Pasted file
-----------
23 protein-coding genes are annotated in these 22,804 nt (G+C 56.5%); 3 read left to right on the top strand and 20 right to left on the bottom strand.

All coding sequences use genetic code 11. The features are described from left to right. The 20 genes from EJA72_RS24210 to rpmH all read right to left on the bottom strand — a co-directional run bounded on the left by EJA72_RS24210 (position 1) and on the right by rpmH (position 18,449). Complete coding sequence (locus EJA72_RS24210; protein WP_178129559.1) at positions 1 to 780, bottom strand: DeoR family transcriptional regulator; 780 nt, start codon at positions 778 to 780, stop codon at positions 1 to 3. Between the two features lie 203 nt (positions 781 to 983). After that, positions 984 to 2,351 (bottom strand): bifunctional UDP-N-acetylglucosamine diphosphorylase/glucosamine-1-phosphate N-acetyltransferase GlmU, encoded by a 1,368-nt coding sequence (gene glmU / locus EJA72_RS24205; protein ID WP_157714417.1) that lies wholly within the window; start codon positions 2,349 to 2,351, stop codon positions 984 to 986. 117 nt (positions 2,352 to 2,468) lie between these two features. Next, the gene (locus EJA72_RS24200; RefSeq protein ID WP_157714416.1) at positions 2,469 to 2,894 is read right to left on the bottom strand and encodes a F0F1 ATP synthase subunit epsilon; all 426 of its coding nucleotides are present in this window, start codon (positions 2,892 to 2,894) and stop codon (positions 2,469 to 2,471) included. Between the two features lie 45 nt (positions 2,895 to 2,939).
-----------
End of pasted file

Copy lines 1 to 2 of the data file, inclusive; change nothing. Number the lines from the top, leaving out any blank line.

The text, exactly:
23 protein-coding genes are annotated in these 22,804 nt (G+C 56.5%); 3 read left to right on the top strand and 20 right to left on the bottom strand.

All coding sequences use genetic code 11. The features are described from left to right. The 20 genes from EJA72_RS24210 to rpmH all read right to left on the bottom strand — a co-directional run bounded on the left by EJA72_RS24210 (position 1) and on the right by rpmH (position 18,449). Complete coding sequence (locus EJA72_RS24210; protein WP_178129559.1) at positions 1 to 780, bottom strand: DeoR family transcriptional regulator; 780 nt, start codon at positions 778 to 780, stop codon at positions 1 to 3. Between the two features lie 203 nt (positions 781 to 983). After that, positions 984 to 2,351 (bottom strand): bifunctional UDP-N-acetylglucosamine diphosphorylase/glucosamine-1-phosphate N-acetyltransferase GlmU, encoded by a 1,368-nt coding sequence (gene glmU / locus EJA72_RS24205; protein ID WP_157714417.1) that lies wholly within the window; start codon positions 2,349 to 2,351, stop codon positions 984 to 986. 117 nt (positions 2,352 to 2,468) lie between these two features. Next, the gene (locus EJA72_RS24200; RefSeq protein ID WP_157714416.1) at positions 2,469 to 2,894 is read right to left on the bottom strand and encodes a F0F1 ATP synthase subunit epsilon; all 426 of its coding nucleotides are present in this window, start codon (positions 2,892 to 2,894) and stop codon (positions 2,469 to 2,471) included. Between the two features lie 45 nt (positions 2,895 to 2,939).